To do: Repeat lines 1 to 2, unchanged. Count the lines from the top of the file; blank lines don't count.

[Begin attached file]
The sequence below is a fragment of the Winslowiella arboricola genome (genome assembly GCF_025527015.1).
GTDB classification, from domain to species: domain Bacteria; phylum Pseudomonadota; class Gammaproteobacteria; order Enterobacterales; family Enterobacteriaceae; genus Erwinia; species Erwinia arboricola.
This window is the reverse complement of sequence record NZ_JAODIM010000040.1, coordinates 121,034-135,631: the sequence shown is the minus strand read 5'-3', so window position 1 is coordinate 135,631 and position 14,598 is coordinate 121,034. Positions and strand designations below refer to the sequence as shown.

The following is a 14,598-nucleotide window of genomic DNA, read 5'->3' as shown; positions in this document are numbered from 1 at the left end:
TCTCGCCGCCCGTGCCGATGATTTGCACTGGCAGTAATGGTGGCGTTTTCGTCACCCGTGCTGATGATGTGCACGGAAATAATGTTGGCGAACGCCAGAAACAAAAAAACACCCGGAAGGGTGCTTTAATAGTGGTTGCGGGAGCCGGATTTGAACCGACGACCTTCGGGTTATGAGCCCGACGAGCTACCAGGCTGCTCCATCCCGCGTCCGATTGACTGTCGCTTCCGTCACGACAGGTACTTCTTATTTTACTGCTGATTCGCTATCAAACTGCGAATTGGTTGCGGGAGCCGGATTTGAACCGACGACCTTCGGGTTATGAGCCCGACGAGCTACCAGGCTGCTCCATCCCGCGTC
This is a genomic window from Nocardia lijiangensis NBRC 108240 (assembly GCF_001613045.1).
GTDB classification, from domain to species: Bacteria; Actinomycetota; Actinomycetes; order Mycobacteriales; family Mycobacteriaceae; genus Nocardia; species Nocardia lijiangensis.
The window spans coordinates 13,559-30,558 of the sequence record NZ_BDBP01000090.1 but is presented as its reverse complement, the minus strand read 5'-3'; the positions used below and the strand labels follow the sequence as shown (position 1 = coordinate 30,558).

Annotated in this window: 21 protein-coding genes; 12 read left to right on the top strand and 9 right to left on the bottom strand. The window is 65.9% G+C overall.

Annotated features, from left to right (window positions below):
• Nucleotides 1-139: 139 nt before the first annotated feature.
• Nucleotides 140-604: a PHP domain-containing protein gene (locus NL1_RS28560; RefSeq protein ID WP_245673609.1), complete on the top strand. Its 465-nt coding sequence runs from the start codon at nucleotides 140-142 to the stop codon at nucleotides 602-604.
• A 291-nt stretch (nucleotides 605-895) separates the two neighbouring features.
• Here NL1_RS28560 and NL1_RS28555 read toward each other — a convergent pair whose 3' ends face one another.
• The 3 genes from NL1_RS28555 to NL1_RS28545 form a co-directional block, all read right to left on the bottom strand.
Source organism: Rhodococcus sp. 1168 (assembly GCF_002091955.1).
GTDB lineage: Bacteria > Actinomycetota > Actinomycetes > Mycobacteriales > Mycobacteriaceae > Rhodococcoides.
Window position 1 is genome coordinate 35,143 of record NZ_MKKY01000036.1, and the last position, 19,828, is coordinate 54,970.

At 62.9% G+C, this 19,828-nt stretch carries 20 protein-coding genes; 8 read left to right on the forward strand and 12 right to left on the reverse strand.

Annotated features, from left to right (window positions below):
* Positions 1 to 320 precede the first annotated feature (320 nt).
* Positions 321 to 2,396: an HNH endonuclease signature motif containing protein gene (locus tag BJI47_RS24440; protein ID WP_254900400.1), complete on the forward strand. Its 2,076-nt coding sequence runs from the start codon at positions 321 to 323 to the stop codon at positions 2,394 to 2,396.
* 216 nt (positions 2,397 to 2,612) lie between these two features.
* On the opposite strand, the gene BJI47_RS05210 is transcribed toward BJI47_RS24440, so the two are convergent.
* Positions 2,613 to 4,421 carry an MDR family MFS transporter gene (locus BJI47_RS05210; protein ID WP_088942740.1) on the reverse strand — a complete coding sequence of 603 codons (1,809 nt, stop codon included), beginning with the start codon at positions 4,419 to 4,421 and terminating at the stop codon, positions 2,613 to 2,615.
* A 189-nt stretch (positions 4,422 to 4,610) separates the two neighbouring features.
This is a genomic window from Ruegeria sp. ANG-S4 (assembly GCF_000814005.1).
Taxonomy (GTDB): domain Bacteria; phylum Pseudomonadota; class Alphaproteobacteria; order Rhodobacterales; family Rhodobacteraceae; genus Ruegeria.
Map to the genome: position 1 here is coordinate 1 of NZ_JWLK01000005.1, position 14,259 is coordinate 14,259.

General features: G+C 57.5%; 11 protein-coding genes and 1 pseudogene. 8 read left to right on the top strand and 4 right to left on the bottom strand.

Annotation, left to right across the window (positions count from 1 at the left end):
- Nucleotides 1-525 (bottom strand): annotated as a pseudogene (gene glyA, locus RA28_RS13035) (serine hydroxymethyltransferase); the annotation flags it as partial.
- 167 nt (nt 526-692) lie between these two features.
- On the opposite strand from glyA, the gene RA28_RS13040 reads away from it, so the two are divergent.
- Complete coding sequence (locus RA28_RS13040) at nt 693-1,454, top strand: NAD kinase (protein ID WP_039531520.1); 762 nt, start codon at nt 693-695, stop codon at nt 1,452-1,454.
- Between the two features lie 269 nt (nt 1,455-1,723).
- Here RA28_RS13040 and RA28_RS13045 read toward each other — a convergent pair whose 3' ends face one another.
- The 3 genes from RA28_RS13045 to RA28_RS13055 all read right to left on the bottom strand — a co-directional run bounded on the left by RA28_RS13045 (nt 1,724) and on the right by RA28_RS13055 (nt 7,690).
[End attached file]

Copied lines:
The sequence below is a fragment of the Winslowiella arboricola genome (genome assembly GCF_025527015.1).
GTDB classification, from domain to species: domain Bacteria; phylum Pseudomonadota; class Gammaproteobacteria; order Enterobacterales; family Enterobacteriaceae; genus Erwinia; species Erwinia arboricola.